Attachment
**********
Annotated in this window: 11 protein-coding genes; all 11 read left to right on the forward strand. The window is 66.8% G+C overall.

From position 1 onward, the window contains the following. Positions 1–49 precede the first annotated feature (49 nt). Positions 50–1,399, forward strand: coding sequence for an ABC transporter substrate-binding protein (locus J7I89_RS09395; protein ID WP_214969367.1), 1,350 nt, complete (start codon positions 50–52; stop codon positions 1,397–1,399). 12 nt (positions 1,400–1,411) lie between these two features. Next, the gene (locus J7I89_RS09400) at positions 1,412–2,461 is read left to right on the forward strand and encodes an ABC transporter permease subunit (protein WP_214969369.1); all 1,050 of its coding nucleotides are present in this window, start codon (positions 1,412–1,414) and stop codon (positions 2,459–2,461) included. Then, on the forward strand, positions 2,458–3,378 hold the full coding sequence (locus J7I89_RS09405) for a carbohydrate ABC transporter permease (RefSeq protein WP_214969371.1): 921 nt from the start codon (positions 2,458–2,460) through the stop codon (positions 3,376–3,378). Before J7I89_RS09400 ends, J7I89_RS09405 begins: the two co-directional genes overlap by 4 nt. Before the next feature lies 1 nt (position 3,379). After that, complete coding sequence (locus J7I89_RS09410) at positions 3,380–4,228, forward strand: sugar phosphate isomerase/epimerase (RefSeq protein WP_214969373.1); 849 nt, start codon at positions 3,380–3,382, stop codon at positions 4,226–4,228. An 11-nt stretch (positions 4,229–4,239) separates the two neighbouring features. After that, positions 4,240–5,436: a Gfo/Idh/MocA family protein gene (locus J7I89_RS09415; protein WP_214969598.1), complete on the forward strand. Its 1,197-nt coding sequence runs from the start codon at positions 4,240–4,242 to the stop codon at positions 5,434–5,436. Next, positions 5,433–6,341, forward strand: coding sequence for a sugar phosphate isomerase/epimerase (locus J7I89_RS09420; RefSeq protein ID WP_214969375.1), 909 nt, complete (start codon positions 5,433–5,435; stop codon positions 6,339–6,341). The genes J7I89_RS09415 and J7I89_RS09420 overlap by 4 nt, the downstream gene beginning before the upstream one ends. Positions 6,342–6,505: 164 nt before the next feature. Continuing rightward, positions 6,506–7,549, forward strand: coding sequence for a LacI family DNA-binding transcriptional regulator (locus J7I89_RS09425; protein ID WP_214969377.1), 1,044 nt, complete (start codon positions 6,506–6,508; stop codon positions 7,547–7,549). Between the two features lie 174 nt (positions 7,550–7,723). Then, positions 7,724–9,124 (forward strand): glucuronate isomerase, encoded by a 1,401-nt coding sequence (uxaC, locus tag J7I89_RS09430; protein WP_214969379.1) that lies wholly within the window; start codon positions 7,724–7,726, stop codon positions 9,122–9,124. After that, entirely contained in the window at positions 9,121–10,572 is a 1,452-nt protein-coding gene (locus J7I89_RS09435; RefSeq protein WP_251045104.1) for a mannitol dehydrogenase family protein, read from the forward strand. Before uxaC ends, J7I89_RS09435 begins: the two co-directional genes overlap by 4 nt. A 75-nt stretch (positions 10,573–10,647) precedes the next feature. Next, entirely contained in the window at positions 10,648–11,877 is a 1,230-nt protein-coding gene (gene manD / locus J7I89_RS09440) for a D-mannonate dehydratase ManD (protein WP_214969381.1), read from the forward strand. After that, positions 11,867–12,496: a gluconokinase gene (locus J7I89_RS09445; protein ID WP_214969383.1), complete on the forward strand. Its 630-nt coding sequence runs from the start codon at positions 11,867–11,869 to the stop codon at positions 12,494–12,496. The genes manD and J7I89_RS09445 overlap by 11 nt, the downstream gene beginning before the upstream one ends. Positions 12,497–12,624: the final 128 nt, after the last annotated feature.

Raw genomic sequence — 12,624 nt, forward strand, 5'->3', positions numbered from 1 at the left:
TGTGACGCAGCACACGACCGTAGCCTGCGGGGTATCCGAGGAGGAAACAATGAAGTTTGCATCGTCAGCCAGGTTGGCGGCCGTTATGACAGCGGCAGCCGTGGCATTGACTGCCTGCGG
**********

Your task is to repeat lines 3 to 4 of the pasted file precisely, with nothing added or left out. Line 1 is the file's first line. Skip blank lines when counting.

Raw genomic sequence — 12,624 nt, forward strand, 5'->3', positions numbered from 1 at the left:
TGTGACGCAGCACACGACCGTAGCCTGCGGGGTATCCGAGGAGGAAACAATGAAGTTTGCATCGTCAGCCAGGTTGGCGGCCGTTATGACAGCGGCAGCCGTGGCATTGACTGCCTGCGG